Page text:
The Battle Between Faith and Worry
Pastor Adrian Rogers
“Be anxious for nothing; but in every thing by prayer and supplication with thanksgiving let your requests be made known unto God.” - Philippians 4:6
Do you ever worry? Don’t look around and point your finger at someone else. Do you ever worry—even the least little bit? And yet the Bible so clearly tells us not to worry about anything but to pray about everything.
Worry is the opposite of faith. Hebrews 11:6 says, “But without faith it is impossible to please Him: for he that cometh to God must believe that He is, and that He is a rewarder of them that diligently seek Him.”
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Are you worried right now about anything? Finances? Kids? Marriage? Job security? Your health? What somebody said about you? How a situation is going to turn out?
If you are worried about anything, here are some instructions for you found in Philippians 4:6-7,
Be anxious for nothing, but in everything [that means in every circumstance] by prayer and supplication, with thanksgiving, let your requests be made known to God; and the peace of God, which surpasses all understanding, will guard your hearts and minds through Christ Jesus.
Talk to the Lord about your problems, offering thanks along with your requests. He promises to give you peace if you will.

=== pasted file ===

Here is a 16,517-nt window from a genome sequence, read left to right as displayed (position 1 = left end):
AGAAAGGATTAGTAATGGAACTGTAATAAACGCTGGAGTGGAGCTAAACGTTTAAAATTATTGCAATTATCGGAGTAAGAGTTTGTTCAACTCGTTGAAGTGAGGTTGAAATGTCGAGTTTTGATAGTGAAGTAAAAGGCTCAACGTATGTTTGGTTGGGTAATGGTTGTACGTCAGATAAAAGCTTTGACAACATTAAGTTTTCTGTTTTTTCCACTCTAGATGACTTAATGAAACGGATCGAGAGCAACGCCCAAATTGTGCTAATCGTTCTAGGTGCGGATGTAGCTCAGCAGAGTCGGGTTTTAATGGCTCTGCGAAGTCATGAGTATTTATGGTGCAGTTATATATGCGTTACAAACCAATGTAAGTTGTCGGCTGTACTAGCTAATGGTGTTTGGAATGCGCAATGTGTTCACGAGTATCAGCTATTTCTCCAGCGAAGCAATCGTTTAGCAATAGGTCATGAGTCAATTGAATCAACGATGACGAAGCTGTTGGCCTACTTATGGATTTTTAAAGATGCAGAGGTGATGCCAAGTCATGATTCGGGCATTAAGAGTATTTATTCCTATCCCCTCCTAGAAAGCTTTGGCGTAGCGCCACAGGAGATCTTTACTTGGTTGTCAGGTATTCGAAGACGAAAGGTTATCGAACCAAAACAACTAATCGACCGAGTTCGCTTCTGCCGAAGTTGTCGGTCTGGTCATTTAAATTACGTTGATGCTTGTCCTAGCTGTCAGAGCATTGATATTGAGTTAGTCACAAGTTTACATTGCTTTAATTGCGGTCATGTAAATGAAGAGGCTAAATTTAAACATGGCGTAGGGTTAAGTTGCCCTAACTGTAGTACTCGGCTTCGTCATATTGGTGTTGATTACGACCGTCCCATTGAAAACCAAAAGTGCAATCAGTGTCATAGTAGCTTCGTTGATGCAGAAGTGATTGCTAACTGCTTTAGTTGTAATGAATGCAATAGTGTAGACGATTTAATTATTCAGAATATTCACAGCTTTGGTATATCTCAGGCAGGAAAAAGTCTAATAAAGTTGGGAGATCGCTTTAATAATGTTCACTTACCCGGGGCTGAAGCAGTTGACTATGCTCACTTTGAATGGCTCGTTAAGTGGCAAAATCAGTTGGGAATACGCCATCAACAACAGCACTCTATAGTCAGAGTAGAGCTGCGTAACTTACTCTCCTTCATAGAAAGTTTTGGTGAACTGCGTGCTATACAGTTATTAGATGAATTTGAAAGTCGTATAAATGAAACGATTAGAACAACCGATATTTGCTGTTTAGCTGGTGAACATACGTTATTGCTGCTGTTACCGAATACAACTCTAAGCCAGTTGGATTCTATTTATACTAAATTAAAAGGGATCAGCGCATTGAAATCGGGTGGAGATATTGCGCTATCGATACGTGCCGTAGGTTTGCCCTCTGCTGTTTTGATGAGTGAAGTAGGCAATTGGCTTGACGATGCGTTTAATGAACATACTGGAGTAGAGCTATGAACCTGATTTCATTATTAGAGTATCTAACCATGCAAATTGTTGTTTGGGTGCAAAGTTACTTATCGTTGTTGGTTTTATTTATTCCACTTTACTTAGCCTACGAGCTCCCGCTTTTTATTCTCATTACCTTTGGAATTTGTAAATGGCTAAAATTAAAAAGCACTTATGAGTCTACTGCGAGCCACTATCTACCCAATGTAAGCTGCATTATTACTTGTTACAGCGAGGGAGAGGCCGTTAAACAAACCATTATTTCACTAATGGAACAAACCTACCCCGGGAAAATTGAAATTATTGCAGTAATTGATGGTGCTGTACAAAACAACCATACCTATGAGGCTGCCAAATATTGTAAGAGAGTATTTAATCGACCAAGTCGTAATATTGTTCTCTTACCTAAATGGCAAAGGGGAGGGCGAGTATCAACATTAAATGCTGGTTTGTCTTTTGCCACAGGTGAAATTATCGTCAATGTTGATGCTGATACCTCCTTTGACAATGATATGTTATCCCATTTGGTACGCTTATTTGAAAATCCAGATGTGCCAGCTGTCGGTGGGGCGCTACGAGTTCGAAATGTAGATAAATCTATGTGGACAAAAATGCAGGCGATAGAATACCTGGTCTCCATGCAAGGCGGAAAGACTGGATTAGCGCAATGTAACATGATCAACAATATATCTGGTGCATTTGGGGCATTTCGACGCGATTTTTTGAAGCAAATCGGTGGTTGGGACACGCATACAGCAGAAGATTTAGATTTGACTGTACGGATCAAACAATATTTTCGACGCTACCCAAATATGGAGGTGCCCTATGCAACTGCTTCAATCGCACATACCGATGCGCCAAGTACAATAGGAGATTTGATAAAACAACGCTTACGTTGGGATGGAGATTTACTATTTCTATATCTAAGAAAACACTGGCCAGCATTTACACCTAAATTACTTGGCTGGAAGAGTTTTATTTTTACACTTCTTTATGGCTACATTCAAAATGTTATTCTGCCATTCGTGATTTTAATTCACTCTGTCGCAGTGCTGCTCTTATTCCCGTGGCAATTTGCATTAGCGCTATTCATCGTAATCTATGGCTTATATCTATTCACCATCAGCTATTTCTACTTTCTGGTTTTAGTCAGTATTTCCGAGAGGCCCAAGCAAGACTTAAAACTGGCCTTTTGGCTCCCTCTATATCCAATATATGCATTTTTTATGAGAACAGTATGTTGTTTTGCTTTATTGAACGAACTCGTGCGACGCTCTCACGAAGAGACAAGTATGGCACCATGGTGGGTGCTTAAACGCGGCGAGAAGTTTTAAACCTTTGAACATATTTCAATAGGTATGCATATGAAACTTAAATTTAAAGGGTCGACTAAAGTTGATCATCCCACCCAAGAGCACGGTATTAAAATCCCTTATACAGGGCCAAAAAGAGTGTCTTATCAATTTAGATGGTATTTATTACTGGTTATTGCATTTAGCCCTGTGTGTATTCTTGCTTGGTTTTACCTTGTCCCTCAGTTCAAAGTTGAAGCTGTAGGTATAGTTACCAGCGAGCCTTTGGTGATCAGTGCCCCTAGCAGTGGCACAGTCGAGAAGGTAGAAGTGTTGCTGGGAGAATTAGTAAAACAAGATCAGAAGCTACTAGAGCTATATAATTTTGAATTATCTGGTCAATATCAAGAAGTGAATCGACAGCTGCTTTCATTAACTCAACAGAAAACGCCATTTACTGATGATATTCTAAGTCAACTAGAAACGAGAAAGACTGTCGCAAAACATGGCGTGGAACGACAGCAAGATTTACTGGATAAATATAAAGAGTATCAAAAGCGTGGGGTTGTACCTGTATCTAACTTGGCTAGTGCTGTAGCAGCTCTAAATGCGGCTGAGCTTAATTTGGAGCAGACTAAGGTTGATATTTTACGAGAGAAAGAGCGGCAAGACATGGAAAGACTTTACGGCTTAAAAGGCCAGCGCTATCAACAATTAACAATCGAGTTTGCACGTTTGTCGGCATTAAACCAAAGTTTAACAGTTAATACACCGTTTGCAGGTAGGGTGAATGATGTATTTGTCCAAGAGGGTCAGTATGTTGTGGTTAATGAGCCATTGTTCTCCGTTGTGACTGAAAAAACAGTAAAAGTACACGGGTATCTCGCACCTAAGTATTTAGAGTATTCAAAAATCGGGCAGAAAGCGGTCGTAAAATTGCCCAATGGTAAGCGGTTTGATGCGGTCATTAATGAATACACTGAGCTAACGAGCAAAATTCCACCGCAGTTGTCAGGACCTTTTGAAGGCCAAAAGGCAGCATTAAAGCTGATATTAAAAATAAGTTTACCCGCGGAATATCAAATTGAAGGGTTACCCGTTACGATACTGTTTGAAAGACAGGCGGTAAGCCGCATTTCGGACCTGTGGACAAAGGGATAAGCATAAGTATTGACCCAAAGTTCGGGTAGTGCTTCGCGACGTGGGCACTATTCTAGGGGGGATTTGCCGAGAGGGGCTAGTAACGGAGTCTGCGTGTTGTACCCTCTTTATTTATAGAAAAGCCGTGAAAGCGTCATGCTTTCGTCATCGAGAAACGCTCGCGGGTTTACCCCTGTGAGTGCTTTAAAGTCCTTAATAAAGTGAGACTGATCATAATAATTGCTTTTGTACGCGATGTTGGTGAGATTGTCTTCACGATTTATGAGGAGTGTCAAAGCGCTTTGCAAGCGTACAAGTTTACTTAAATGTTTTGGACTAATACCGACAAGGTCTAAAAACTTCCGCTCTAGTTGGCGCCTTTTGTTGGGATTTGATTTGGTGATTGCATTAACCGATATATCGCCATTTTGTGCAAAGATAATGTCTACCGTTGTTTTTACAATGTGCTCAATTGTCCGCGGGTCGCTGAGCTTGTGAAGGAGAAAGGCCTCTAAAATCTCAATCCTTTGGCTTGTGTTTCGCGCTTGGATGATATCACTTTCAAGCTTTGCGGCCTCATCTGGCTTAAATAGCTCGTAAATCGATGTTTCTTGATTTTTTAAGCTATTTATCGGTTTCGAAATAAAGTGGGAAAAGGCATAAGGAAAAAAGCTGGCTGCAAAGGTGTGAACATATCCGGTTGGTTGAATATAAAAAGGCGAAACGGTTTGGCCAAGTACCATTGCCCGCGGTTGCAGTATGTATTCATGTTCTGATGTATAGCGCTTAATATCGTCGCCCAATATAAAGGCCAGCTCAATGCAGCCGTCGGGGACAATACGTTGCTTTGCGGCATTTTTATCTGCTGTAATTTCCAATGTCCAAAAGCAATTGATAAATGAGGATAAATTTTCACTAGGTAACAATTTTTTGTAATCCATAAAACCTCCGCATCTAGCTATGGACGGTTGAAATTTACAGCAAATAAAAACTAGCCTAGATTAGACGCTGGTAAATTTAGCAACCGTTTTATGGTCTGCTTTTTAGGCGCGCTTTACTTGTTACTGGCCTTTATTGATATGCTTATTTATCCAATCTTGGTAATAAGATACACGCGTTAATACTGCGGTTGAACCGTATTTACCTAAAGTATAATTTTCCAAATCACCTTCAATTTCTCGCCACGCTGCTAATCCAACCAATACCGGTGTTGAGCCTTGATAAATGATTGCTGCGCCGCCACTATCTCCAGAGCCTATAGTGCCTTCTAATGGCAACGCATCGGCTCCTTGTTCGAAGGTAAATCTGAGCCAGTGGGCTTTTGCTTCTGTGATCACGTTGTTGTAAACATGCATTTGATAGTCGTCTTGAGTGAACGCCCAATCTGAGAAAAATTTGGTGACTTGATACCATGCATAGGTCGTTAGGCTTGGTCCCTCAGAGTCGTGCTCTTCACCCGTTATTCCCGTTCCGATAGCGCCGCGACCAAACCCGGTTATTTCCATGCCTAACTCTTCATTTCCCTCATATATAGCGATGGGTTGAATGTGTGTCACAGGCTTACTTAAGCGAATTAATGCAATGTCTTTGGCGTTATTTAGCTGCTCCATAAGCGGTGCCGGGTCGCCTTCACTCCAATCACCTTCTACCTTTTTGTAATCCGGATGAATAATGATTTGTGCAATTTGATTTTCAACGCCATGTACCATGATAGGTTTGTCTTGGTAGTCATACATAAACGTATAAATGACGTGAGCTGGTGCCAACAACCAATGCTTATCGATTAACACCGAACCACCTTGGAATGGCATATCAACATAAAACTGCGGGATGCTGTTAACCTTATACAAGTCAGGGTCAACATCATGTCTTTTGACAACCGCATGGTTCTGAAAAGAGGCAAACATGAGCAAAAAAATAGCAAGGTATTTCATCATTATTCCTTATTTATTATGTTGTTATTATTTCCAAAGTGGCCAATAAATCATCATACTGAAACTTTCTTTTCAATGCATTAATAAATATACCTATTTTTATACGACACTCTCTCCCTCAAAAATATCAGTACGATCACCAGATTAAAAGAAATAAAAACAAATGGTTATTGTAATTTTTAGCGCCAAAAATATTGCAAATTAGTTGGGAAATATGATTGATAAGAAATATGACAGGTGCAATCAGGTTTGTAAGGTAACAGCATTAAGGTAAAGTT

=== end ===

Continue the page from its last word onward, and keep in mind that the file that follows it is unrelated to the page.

Let me leave you with these words from Dr. Stanley Jones:
"I am inwardly fashioned for faith, not for fear. Fear is not my native land; faith is. I am so made that worry and anxiety are sand in the machinery of life; faith is the oil…. A Johns Hopkins University doctor says, ‘We do not know why it is that worriers die sooner than non-worriers, but that is a fact.' But I who am simple of mind think I know; We are inwardly constructed…for faith and not for fear. God made us that way. To live by worry is to live against reality."
Visit the Answers with Bayless Conley website for more ways to Connect with God
The Feast of Trumpets
by Chuck Missler
The First of Tishri on the Hebrew calendar, which begins the Jewish New Year, is the celebration ofRosh Hashana ("The Head of the Year") and also the Feast of Trumpets. This day begins Israel's civil year and is celebrated for two days (the second day was added by the rabbis around 500 b.c.)....